African American males in foster care and the risk of delinquency: the value of social bonds and permanence

Child Welfare. 2008;87(1):115-40.


Juvenile delinquency remains a significant problem for child welfare systems throughout the United States. Victims of child abuse and neglect are more likely relative to children in the general population to engage in delinquency (Ryan & Testa, 2005; Widom, 1989). Although the magnitude of this relationship is not fully understood (Zingraff, Leiter, Myers, & Johnsen, 1993), the risk of delinquency is particularly high for African American males, adolescents, and children in substitute care settings. Unfortunately little is known about the factors that connect the experiences of maltreatment and delinquency. This lack of knowledge makes it nearly impossible to decrease the risk of delinquency for children in foster care. To improve the understanding of juvenile delinquency in the child welfare system, the current study tests aspects of social control theory within the context of foster care. We focus specifically on the effects of foster parent-foster child attachment, commitment, and permanence. The results indicate that strong levels of attachment decrease the risk of delinquency for youth in foster care. Involvement with religious organizations also decreases the risk of delinquency. In contrast, perceptions of placement instability, placement with relatives, and school suspensions are associated with an increased risk of delinquency.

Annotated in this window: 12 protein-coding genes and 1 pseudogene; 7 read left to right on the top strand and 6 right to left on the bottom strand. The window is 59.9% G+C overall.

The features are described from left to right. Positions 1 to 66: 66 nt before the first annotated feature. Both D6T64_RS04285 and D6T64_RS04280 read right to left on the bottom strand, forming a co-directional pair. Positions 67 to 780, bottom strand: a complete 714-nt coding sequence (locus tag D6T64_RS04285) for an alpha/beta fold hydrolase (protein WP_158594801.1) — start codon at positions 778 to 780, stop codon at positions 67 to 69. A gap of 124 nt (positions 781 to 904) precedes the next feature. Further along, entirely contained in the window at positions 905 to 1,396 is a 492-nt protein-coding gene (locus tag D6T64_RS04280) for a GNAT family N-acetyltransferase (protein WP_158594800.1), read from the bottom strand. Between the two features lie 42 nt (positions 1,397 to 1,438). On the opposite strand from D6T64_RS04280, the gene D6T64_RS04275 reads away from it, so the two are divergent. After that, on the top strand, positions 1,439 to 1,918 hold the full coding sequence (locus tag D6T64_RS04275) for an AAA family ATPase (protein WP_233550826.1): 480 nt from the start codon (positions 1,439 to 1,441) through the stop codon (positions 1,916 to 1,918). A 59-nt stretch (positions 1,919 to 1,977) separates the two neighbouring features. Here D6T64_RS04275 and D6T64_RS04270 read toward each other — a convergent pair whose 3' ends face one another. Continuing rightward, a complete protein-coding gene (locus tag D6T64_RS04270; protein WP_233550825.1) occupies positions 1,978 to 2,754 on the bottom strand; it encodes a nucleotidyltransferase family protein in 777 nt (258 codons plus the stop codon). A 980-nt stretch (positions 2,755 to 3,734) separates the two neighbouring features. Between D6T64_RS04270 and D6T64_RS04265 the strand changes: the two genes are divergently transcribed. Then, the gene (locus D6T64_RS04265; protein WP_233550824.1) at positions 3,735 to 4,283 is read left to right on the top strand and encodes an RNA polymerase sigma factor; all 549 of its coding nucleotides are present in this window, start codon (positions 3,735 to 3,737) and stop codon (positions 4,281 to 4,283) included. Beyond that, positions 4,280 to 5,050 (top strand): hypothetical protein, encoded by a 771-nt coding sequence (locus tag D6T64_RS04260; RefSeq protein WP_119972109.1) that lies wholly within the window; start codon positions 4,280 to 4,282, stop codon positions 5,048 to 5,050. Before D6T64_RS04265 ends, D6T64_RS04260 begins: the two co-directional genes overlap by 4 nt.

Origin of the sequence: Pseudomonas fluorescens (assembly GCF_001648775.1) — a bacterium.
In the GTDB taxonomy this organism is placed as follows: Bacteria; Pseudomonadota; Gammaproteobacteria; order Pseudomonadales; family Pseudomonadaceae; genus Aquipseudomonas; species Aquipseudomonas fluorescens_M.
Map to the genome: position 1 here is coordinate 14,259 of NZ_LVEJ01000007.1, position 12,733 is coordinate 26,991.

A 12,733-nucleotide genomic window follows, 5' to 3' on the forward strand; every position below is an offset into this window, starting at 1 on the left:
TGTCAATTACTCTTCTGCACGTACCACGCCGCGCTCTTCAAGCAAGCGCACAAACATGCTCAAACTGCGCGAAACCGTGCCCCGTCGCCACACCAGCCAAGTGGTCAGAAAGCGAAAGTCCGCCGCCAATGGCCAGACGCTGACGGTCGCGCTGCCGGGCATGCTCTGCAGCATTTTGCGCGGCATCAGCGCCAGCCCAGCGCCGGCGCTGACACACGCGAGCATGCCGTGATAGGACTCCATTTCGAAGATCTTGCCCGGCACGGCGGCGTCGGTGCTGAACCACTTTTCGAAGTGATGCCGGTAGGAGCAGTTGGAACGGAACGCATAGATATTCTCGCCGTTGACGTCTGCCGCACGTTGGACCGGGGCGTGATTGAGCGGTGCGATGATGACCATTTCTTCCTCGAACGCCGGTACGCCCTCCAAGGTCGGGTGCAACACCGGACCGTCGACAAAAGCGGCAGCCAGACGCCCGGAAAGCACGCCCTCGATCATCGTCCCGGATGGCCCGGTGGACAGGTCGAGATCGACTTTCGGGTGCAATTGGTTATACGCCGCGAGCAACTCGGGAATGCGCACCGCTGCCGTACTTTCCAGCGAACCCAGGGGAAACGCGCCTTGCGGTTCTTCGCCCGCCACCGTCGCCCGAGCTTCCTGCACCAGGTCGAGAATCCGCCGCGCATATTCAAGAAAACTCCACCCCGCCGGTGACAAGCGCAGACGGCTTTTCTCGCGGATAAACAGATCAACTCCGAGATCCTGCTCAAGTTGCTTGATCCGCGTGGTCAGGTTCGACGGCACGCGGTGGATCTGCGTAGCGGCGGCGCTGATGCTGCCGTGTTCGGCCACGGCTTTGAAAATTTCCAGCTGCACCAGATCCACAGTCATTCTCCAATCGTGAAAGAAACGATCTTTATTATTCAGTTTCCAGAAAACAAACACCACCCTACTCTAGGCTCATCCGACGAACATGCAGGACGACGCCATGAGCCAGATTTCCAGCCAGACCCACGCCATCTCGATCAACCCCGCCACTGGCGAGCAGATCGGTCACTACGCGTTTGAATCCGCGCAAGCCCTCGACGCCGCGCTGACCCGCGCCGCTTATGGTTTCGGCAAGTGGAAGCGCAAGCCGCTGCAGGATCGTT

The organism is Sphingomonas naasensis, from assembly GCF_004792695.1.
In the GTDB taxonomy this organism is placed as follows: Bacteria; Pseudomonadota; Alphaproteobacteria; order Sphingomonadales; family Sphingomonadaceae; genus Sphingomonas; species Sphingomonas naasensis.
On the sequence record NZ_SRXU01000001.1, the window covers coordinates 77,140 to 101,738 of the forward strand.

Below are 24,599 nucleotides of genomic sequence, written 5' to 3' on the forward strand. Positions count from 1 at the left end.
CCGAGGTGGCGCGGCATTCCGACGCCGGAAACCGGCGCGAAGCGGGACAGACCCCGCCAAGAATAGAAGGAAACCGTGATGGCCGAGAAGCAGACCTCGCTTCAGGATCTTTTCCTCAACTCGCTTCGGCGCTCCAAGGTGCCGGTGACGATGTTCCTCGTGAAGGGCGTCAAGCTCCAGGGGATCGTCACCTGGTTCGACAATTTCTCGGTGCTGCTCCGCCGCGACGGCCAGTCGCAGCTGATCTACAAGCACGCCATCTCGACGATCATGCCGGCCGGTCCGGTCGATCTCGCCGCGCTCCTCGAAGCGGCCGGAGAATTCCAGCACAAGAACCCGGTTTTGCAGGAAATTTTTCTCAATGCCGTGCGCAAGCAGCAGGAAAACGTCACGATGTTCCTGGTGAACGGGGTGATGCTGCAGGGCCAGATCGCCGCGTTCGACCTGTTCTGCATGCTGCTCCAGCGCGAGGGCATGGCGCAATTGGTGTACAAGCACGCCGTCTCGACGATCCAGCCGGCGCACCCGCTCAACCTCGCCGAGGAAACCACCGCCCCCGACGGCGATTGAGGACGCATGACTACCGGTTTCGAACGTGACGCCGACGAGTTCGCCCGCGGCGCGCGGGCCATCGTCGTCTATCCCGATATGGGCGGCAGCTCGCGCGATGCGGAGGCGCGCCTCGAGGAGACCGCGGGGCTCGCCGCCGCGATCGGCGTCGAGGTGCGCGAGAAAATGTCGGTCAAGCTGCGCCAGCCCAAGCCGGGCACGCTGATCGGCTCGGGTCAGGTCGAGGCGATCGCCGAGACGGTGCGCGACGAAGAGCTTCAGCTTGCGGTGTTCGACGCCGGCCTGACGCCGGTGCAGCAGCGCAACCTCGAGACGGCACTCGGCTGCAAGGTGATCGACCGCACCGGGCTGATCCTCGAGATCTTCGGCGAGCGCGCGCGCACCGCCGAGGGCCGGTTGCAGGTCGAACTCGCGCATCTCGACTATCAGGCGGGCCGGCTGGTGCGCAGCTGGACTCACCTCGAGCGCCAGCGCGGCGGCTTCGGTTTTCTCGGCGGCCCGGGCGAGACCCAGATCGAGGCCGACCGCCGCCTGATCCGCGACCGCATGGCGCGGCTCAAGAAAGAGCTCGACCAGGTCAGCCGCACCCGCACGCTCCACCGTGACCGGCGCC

MeSH terms

  • Adolescent
  • Adult
  • Black or African American / statistics & numerical data*
  • Child
  • Crime / statistics & numerical data*
  • Foster Home Care / statistics & numerical data*
  • Humans
  • Interpersonal Relations*
  • Male
  • Risk Factors
  • Social Behavior*